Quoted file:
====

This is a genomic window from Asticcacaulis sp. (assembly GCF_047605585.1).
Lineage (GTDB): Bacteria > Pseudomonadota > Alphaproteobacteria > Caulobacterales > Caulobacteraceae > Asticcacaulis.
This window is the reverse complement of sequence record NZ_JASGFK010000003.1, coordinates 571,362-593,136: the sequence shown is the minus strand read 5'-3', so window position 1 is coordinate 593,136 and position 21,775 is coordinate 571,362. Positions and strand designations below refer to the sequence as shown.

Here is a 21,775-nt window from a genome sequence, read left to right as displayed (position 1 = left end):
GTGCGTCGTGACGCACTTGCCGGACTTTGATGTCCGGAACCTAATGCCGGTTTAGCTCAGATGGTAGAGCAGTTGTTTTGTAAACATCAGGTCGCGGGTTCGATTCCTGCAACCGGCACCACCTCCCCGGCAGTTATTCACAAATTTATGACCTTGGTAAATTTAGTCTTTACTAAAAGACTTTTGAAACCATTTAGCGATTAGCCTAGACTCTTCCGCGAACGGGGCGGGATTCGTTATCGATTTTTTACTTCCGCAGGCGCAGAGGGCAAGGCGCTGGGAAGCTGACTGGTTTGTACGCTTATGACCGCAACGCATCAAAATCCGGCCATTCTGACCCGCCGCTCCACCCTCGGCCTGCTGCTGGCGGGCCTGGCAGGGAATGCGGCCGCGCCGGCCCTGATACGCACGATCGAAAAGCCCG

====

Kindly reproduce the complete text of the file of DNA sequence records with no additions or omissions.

This is a genomic window from Asticcacaulis sp. (assembly GCF_047605585.1).
Lineage (GTDB): Bacteria > Pseudomonadota > Alphaproteobacteria > Caulobacterales > Caulobacteraceae > Asticcacaulis.
This window is the reverse complement of sequence record NZ_JASGFK010000003.1, coordinates 571,362-593,136: the sequence shown is the minus strand read 5'-3', so window position 1 is coordinate 593,136 and position 21,775 is coordinate 571,362. Positions and strand designations below refer to the sequence as shown.

Here is a 21,775-nt window from a genome sequence, read left to right as displayed (position 1 = left end):
GTGCGTCGTGACGCACTTGCCGGACTTTGATGTCCGGAACCTAATGCCGGTTTAGCTCAGATGGTAGAGCAGTTGTTTTGTAAACATCAGGTCGCGGGTTCGATTCCTGCAACCGGCACCACCTCCCCGGCAGTTATTCACAAATTTATGACCTTGGTAAATTTAGTCTTTACTAAAAGACTTTTGAAACCATTTAGCGATTAGCCTAGACTCTTCCGCGAACGGGGCGGGATTCGTTATCGATTTTTTACTTCCGCAGGCGCAGAGGGCAAGGCGCTGGGAAGCTGACTGGTTTGTACGCTTATGACCGCAACGCATCAAAATCCGGCCATTCTGACCCGCCGCTCCACCCTCGGCCTGCTGCTGGCGGGCCTGGCAGGGAATGCGGCCGCGCCGGCCCTGATACGCACGATCGAAAAGCCCG